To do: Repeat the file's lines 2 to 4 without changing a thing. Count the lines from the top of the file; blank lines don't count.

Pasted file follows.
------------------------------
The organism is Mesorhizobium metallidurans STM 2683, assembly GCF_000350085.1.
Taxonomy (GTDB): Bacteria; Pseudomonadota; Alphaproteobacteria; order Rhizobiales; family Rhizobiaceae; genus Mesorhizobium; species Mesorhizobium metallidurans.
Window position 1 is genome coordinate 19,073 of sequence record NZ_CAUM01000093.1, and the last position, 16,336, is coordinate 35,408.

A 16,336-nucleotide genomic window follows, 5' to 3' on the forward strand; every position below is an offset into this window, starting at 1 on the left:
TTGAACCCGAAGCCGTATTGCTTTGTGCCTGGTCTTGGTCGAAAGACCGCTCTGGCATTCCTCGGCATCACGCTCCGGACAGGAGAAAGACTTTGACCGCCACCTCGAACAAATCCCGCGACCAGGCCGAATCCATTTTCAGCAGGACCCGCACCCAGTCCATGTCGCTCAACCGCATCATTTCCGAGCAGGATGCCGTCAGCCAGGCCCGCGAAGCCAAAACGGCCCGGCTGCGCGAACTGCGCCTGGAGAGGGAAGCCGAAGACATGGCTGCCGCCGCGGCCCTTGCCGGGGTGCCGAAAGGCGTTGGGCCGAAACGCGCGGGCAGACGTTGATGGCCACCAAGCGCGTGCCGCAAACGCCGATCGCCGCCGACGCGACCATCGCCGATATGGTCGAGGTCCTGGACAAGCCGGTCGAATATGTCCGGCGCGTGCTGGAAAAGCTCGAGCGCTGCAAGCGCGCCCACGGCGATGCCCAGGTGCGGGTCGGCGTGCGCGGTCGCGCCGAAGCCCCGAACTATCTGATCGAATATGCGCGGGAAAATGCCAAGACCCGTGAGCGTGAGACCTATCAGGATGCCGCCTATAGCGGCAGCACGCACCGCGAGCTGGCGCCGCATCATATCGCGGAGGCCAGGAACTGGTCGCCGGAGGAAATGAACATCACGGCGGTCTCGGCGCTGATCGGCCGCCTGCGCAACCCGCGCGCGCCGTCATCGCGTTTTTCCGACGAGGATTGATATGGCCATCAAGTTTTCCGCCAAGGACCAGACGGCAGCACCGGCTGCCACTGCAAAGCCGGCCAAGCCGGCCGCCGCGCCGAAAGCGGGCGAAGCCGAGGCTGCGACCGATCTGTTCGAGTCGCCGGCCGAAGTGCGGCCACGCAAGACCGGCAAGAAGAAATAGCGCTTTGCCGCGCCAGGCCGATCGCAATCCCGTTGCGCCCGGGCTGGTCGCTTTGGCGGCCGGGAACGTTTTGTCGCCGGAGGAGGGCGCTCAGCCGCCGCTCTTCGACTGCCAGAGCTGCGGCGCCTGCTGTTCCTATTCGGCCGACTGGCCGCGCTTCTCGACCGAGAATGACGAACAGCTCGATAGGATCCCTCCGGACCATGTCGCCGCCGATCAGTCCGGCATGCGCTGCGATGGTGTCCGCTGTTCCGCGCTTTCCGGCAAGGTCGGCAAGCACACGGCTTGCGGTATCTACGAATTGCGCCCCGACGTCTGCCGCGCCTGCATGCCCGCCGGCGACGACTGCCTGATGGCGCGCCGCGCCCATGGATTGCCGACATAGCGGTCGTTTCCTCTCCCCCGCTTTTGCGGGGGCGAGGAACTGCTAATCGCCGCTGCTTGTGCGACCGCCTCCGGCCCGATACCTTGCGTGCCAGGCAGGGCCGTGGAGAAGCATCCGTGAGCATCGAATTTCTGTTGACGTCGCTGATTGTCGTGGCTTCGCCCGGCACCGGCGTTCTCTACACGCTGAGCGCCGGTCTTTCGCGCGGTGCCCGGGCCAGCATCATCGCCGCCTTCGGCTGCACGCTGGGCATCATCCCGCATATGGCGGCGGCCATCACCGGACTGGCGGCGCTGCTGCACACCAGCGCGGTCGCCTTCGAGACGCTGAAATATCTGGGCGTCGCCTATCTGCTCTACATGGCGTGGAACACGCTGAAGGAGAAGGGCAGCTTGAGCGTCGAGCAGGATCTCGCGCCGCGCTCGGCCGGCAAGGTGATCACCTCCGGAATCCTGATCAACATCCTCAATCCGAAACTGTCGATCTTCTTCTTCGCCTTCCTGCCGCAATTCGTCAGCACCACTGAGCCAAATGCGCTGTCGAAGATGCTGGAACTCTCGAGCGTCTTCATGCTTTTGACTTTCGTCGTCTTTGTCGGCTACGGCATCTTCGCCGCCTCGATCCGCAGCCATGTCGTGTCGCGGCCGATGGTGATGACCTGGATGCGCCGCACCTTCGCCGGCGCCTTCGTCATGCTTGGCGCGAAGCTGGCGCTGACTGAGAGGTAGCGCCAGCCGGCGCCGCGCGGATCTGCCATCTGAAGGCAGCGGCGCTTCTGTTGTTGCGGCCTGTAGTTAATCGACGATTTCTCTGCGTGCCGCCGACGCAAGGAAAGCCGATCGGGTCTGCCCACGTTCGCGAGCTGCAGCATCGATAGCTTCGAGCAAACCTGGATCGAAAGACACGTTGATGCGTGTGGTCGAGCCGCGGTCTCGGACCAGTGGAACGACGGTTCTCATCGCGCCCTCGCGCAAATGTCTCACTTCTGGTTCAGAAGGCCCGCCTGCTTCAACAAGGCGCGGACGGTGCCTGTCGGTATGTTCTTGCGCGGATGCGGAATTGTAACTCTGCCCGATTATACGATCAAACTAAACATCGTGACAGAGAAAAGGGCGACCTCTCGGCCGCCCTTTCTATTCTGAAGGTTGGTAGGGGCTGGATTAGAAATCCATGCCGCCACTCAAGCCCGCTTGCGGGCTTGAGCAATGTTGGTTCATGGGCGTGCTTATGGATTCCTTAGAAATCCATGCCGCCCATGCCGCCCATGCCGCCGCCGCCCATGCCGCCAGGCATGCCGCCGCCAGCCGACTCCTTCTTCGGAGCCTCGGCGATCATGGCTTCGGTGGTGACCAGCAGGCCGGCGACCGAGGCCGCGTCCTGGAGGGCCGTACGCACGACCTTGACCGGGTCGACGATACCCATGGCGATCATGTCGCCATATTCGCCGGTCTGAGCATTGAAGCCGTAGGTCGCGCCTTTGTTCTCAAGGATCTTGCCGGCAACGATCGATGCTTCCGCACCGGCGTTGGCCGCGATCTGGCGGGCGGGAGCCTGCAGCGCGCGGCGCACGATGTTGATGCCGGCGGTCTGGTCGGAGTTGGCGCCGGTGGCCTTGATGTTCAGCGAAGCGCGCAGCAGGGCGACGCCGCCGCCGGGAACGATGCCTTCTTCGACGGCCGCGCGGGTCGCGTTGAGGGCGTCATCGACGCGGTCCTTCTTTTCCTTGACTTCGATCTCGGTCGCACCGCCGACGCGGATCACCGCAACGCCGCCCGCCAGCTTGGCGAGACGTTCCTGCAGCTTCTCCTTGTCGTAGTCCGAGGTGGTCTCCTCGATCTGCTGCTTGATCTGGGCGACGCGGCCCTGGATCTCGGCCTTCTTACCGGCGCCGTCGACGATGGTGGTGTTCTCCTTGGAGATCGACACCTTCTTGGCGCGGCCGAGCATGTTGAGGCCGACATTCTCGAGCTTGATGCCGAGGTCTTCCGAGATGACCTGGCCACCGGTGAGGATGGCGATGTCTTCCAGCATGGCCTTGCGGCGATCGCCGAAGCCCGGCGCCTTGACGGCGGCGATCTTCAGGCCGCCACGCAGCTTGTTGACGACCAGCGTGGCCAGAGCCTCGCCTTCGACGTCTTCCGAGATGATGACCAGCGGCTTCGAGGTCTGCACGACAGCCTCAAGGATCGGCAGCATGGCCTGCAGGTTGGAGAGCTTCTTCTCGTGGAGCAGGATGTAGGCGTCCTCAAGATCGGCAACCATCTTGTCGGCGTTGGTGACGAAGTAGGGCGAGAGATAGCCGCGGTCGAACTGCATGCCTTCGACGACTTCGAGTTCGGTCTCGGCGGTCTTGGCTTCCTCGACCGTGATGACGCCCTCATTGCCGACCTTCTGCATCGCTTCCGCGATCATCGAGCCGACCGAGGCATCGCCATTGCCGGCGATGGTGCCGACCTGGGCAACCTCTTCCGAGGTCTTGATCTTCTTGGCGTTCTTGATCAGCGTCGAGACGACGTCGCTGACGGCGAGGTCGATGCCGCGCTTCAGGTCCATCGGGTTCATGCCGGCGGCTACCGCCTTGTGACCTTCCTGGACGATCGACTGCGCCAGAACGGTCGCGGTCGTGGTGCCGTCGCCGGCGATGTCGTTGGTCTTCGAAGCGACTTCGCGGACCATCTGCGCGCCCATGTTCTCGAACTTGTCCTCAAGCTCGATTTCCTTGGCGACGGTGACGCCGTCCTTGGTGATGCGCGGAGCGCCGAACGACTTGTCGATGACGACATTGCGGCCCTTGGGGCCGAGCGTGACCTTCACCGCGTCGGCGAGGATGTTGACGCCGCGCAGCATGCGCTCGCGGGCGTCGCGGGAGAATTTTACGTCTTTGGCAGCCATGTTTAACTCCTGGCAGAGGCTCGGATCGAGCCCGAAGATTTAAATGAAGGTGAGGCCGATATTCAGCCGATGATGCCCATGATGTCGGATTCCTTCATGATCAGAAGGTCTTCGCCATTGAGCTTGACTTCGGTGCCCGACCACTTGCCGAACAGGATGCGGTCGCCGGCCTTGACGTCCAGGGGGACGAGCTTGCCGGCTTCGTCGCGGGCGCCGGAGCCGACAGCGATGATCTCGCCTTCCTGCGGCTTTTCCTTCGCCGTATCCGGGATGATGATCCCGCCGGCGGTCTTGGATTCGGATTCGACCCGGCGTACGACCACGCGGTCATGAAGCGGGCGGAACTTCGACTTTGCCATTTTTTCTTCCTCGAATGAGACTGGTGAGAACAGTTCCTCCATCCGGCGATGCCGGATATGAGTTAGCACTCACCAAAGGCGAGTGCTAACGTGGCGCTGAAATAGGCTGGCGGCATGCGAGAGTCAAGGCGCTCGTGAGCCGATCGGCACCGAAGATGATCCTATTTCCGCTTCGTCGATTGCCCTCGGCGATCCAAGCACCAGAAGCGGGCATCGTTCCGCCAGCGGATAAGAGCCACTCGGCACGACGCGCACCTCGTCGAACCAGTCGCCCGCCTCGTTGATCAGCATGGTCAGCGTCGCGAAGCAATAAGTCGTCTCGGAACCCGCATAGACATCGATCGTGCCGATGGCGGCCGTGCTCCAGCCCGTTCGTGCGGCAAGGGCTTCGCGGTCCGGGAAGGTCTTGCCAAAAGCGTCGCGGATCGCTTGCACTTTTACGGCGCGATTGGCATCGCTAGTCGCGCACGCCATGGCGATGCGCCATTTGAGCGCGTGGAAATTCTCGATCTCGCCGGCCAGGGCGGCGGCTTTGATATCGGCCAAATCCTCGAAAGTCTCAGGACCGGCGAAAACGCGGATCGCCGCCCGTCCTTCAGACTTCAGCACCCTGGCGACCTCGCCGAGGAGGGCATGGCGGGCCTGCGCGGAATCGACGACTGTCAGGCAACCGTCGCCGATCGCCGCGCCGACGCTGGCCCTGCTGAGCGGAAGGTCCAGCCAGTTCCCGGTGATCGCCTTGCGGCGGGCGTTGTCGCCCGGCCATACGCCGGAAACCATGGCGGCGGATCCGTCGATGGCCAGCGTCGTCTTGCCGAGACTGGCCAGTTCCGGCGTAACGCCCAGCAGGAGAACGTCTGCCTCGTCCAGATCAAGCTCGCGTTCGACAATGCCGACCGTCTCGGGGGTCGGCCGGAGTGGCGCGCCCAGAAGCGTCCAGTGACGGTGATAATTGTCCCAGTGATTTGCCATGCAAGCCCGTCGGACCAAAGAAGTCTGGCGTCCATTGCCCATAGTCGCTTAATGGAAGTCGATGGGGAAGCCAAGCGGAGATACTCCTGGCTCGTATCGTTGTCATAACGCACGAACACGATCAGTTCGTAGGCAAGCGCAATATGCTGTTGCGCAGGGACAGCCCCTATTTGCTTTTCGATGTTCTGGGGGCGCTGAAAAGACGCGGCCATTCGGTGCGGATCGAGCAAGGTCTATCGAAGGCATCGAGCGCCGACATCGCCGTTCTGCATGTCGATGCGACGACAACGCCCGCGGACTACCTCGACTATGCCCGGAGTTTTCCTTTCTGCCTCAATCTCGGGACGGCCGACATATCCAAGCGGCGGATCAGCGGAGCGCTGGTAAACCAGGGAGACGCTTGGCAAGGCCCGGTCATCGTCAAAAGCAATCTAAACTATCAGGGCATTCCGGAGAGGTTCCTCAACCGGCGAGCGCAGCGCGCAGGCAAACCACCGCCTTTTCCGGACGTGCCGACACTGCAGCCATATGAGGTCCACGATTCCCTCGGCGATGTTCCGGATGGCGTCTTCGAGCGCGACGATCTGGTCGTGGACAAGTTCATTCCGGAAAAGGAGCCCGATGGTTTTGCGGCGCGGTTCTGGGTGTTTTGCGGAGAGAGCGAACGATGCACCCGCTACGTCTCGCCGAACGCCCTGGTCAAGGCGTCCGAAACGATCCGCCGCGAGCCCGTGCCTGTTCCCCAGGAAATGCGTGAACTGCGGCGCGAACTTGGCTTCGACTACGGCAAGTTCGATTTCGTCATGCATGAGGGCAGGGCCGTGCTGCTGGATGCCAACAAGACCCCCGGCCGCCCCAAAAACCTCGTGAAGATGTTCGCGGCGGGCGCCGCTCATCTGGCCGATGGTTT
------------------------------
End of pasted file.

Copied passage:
Taxonomy (GTDB): Bacteria; Pseudomonadota; Alphaproteobacteria; order Rhizobiales; family Rhizobiaceae; genus Mesorhizobium; species Mesorhizobium metallidurans.
Window position 1 is genome coordinate 19,073 of sequence record NZ_CAUM01000093.1, and the last position, 16,336, is coordinate 35,408.

A 16,336-nucleotide genomic window follows, 5' to 3' on the forward strand; every position below is an offset into this window, starting at 1 on the left: